Skydiving, also known as parachuting, is a parachute’s recreational or competitive use to slow a diver’s descent to the ground after jumping from an airplane or other high place. But did you know about the Marine who survived a 40-Minute fall?
William Rankin was one of only two people in history who survived falling through a thunderstorm cloud. He’d fall for nearly 40 minutes, sustaining frostbite, welts, and other serious injuries.
The Power Failure
When Marine Lt. Col. William Henry Rankin ejected from his F-8 Crusader at 40,000 feet after it malfunctioned, it didn’t appear that things could get any worse. He then plummeted through a raging thunderstorm.
On July 26, 1959, Rankin and his wingman, Navy Lt. Herbert Nolan, were on a high-altitude flight along the Carolina coast. The pair of F-8 Crusaders, nicknamed “candy stripers” because of their distinctive silver-grey and orange coloring, flew at 47,000 feet.
The flight was uneventful. The only potential issue was the approaching storm, which they would have to fly through before landing at the Marine air station in Beaufort, South Carolina.
Two US Vought F-8C Crusader fighters Marine Corps fighter squadron VMF-333 Fighting Shamrocks. Photo courtesy of the United States Navy. Things took nine miles up and minutes away from the air station.
Rankin’s engine abruptly shut down. He tried everything he could to keep his plane from nose-diving and gaining speed, but it didn’t work. Rankin’s instincts, honed over 100 combat missions during WWII and the Korean War, told him what he needed to do.
Power failure. May have to eject.Herbert Nolan, Navy Lieutenant
(Source: Task and Purpose)
The Free Falling from 40,000 Feet
It was going to be difficult. Rankin activated the ejection sequence by pulling the overhead handles, and he was in the air moments later as his plane descended into the clouds below.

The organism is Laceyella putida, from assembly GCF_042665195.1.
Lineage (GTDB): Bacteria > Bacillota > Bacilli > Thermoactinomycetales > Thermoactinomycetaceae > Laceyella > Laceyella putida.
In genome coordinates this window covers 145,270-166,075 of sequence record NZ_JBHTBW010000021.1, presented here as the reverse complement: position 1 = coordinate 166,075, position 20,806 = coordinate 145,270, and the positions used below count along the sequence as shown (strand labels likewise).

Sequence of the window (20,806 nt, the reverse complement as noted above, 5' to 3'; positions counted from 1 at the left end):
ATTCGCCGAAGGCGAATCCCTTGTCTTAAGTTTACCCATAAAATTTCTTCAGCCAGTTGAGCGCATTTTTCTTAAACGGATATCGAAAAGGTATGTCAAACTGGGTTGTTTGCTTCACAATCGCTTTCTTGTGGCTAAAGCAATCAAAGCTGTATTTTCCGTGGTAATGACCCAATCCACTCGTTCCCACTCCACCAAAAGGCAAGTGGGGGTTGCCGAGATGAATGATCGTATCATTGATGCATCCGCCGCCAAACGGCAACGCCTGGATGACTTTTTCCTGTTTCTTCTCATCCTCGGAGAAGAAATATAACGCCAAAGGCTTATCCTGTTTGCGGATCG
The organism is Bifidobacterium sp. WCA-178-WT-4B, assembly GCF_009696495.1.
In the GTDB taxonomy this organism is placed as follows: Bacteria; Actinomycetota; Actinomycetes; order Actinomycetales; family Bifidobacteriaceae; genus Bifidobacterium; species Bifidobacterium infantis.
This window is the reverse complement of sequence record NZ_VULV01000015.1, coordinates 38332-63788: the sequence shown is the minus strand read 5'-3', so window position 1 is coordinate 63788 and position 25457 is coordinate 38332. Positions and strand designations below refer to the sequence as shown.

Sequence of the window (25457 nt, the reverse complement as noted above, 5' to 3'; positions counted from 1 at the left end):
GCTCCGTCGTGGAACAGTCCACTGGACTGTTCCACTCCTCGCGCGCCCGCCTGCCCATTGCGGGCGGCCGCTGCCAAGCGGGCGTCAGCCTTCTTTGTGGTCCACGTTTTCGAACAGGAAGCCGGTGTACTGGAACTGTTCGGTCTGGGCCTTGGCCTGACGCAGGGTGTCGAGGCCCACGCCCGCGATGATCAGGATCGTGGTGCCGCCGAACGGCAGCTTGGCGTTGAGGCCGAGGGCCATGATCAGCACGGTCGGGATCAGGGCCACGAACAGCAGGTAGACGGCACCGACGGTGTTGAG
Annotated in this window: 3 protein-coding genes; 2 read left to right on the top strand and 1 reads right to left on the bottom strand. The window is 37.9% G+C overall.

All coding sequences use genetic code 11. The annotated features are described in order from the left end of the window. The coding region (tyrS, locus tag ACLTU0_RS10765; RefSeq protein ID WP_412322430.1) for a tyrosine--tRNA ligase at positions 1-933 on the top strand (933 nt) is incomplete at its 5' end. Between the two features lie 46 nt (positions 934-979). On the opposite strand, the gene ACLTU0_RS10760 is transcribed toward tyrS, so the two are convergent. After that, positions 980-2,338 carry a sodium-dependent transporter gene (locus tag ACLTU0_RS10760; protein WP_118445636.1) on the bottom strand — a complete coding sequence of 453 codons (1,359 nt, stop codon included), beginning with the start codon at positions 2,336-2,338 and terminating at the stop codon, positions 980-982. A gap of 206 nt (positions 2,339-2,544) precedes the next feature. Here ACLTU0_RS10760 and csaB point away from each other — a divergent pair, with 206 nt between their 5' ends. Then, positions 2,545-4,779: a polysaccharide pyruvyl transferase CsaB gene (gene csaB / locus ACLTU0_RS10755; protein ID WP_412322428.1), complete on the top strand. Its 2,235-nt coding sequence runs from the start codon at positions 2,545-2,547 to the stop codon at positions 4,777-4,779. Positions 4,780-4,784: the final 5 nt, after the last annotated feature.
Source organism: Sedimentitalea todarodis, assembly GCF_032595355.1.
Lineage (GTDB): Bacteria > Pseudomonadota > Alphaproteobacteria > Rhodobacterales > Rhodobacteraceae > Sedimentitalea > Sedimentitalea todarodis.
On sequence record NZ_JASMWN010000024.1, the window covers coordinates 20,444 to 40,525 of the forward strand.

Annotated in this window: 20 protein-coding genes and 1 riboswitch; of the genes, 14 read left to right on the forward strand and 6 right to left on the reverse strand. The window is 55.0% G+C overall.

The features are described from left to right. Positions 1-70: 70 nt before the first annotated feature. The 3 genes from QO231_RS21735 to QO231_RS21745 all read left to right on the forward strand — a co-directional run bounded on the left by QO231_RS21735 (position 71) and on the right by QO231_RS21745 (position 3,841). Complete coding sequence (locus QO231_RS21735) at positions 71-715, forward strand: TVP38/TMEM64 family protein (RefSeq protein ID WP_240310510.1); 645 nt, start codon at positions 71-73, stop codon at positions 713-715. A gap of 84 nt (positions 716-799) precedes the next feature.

Rankin was now free falling from a height of 40,000 feet. The temperature was -65 degrees Fahrenheit, and the altitude caused severe decompression.
I had a terrible feeling like my abdomen was bloated twice its size. My nose seemed to explode. For 30 seconds I thought the decompression had me,” Rankin told Time Magazine in an August 1959 article about the ordeal. “It was a shocking cold all over. My ankles and wrists began to burn as though somebody had put dry ice on my skin. My left hand went numb. I had lost that glove when I went out.William Rankin, US Marine
Rankin’s parachute was set to deploy automatically at 10,000 feet, and he knew he couldn’t open it sooner. He would most likely die before reaching the ground due to the combination of freezing temperatures, decompression, and a lack of oxygen.
Rankin plummeted through the air into the storm he had been soaring over just minutes before.
He was startled when his chute unexpectedly opened. He was now in the grip of a thunderstorm. As lightning crackled and snapped around him, the muscular 39-year-old fighter pilot and weightlifter was tossed around like a ragdoll.
On several occasions, the wind tossed Rankin around and came perilously close to becoming entangled in his chute. Because of the decompression, he was bleeding from his eyes, ears, nose, and mouth. He became nauseous and puked at one point.
Finally, after an eternity, Rankin descended through the storm toward safety. All he had to do now was land safely.
Swept by solid winds, Rankin’s chute became entangled in branches, and he crashed headfirst into a tree trunk. He staggered to his feet, regained his bearings, and discovered a backcountry road after a few minutes of searching. He was flagged down by a passing car and taken to a nearby store, where an ambulance was summoned. The entire ordeal took 40 minutes.
Considering what he went through, Rankin’s injuries were minor. Rankin later wrote a book about his experiences. He retired from the Marine Corps in 1964 and died in Oakdale, Pennsylvania, in 2009, but his legacy lives on. (Source: Task and Purpose)
Image from Task and Purpose